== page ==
What about college basketball you may ask?  Wouldn’t this argument make me not like that as well?  No, because the awesomeness of filling out a bracket each year and watching the greatest sporting event on earth for three weeks in March causes me to overlook this minor setback.  Similarly, if college football got rid of the BCS and created a playoff system that Brent Musburger dubbed December Delirium, I’d be like a jury member at the OJ trial who would easily overlook the student-athlete argument due to a well played tournament-card by the defense. 

Until then, college football will have no appeal to me and I will continually find negatives to keep me away.  While it is a simple solution, I don’t see college football going to a tournament format anytime soon.  Year after year, there will be undefeated teams who never get a chance to say their number one.  The best team in January may be playing in the Outback bowl, while another team who peaked mid-season walks away with all the hardware.  And I’ll be there to witness none of it, because I refuse to watch sports that let judges and voters decide who get to call themselves the best.  If I wanted to see something like that, I’d rather watch Dancing with Stars.  At least  I could live with Carrie Ann Inaba, Len Goodman, Bruno Tonioli, and America deciding the champion of that, but I can’t live with the BCS screwing up year after year.  If I want to watch football, I'll do it on Sundays.      

Saturday, September 11, 2010

What I Hate About the US Cellular Experience

On average, I attend about 15 to 20 White Sox games a year.  I’ve been doing this through three different eras; the Old Comiskey era, The New Comiskey Era, and the revamped US Cellular era.  Over the course of my fan-manship, I have seen a lot at the ballpark, both good and bad.  While I could go on and on about what makes the US Cellular experience great, being a glass is half-empty type of guy, I’d rather focus on the bad.  Besides, praising does not bring about change, and if the election of Barack Obama means anything, the people of this country both want and deserve change.  White sox fans are no different.  They deserve change as well.  So if you’re reading this Jerry Reinsdorf (which I’m sure, as a loyal Buzznews follower, you are), what follows are the gripes that I have with "The Cell" (awful nickname by the way) and my suggestions for what could be done to make it better for all of your loyal customers, especially me.

1.  The “Everyone gets a trophy” home run challenge

Each game, one young fan is chosen in between innings (can’t remember which one), to compete in a contest on the Fundamentals deck which is shown to all via the jumbotron.  The kid is given three chances to hit a whiffle ball off a tee over the fence on a mini-field for the opportunity to win some sort of inconsequential prize.  On the surface, there is nothing wrong with this.  Everyone roots for the kid to touch ‘em all and the youngster gets an opportunity to show off his skills in front of thousands of people.  Fine, I’m good with that.  In fact, I love the idea.....if it is done right.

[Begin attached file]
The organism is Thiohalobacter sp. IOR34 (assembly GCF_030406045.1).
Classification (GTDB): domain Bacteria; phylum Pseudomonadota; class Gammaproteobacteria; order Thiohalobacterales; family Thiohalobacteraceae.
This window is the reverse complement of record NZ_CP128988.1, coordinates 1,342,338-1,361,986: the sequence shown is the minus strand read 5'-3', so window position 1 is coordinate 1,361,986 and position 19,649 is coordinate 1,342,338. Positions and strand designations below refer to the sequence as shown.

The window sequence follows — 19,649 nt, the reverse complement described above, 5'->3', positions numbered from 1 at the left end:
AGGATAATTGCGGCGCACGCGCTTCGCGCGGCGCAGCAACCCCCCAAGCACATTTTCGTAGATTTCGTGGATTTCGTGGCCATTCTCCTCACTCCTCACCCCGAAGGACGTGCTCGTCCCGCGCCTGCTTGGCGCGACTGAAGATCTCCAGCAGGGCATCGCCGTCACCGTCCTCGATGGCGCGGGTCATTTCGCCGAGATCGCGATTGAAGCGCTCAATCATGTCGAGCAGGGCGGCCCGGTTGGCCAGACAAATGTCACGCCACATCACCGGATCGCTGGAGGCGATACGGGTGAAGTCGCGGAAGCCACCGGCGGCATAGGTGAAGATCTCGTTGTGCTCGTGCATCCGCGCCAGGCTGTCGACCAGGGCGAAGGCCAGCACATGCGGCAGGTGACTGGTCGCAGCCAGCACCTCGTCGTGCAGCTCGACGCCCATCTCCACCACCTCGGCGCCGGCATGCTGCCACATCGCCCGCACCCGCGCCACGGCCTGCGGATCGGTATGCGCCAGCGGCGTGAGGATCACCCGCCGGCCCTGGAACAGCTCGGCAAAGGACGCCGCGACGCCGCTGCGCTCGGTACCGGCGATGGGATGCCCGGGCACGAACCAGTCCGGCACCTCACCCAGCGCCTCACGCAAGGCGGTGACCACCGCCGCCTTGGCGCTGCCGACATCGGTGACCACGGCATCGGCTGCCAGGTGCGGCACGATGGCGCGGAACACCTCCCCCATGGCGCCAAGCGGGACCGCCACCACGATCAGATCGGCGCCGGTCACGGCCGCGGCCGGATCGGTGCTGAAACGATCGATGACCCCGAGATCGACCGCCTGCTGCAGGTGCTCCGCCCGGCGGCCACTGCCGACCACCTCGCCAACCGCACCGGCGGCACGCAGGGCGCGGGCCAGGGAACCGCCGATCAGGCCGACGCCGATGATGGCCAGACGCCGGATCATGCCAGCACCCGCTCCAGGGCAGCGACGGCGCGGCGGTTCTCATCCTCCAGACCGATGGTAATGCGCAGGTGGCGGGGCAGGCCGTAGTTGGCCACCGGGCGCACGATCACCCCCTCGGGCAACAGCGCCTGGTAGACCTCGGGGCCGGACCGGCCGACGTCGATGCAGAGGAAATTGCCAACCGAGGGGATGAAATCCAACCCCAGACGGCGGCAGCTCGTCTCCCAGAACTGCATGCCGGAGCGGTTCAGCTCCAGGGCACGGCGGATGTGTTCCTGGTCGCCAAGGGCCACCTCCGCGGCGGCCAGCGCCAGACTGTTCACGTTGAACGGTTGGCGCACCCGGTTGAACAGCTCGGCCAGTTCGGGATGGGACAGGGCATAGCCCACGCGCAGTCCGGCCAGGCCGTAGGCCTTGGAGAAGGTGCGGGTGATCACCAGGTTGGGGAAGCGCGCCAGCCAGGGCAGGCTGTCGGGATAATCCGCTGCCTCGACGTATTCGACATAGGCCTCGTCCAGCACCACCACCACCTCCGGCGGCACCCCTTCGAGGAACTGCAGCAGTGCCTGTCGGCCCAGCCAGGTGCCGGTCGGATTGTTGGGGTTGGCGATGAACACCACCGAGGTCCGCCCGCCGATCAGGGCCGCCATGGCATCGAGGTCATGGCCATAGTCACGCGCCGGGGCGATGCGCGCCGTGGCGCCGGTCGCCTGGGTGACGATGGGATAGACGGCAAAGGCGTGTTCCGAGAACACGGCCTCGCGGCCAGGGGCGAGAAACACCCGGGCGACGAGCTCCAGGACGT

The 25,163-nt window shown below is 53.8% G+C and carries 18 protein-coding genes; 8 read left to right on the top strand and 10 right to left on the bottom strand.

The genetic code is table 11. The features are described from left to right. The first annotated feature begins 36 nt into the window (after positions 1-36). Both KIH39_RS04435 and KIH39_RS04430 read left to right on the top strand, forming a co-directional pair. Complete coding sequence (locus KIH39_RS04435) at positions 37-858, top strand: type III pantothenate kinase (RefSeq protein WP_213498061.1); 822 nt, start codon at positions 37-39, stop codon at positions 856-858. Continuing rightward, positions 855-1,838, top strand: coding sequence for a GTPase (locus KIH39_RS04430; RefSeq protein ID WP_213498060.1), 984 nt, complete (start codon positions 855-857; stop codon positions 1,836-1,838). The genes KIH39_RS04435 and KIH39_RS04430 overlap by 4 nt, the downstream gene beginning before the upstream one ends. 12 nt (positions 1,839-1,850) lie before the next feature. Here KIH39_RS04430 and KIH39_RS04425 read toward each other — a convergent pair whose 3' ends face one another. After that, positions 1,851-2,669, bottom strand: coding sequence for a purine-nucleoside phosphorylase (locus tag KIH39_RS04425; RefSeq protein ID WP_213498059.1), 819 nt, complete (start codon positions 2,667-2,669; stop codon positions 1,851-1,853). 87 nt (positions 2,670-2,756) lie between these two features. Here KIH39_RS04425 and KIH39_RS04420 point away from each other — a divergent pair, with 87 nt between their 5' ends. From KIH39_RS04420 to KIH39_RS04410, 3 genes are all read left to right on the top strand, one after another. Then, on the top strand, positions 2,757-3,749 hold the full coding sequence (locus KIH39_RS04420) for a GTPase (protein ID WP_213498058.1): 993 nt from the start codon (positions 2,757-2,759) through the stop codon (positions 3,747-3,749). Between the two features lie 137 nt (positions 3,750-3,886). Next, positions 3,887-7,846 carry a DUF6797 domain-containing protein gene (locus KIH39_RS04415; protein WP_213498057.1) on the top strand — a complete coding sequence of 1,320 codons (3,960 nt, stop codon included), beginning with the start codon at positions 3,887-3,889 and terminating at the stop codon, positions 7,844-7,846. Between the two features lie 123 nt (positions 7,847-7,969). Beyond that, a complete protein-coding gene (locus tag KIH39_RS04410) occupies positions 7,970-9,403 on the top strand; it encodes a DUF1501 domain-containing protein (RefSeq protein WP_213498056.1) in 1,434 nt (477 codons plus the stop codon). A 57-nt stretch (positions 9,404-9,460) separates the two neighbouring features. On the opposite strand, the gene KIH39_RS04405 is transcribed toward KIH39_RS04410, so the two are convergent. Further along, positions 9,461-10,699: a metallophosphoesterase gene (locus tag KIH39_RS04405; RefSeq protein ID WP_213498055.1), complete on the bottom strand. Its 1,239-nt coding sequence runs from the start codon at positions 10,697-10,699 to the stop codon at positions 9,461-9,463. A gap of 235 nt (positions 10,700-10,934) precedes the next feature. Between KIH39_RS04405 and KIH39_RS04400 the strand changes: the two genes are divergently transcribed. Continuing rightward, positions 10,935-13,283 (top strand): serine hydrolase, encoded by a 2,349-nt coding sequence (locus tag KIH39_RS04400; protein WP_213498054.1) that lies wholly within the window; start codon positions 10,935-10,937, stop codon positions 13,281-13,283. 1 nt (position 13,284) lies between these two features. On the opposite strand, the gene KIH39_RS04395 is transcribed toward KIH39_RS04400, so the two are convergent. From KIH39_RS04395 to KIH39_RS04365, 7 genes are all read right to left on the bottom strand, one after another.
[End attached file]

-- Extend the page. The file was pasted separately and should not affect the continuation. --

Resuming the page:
The Problem:  Regardless of whether or not the kid hits the ball over the fence, the White Sox marketing people decided that, so as not to hurt the kid’s feelings, the young slugger take a home run trot even if he or she is unsuccessful.  Call me a grouch, but this is the stupidest thing ever and is a microcosm of what is wrong with our society today.  It annoys me every time I see it, and I make it a point to share my disgust with whoever is sitting next to me.  

First of all, I’m guessing that any self-respecting kid with any sense, if they don’t hit a homer, would much rather put their head down and sulk back to their seat, then take a “we don’t want to damage your self-esteem” sympathy home run trot.  Secondly, what does it teach all the other youngsters in the crowd?  So Dad, even if I don’t hit a home run, I still get to run around the bases anyways?  Does that mean if I miss the last second shot at tommorow’s game, everyone will still rush the court and we can celebrate like I made it?  How about if I ask little Susie Smith out, even if she doesn’t want to go on a date, will she still allow me to get to third base?  And what if I get a 14 on the ACT, can I still graduate with honors from Harvard?  No, No, No, and No will be the answers, but you can understand the child’s confusion because of the mixed messages that are being sent to him.  Please, instead of worrying about feelings, can we please use sports as the great metaphor for life that they are? There are winners and there are losers and in order to get what you want, you have to work for it.  

This "everyone is a winner" culture that has been created is exactly why China is going to overtake the US as the world's largest economy by 2015, because in China, if a kid fails at their version home run challenge, he is much more likely to be disowned or cained by his family, then given an opportunity to run the bases.  If we want to continue to compete globally,  we must stop confusing kids, starting with the home run challenge.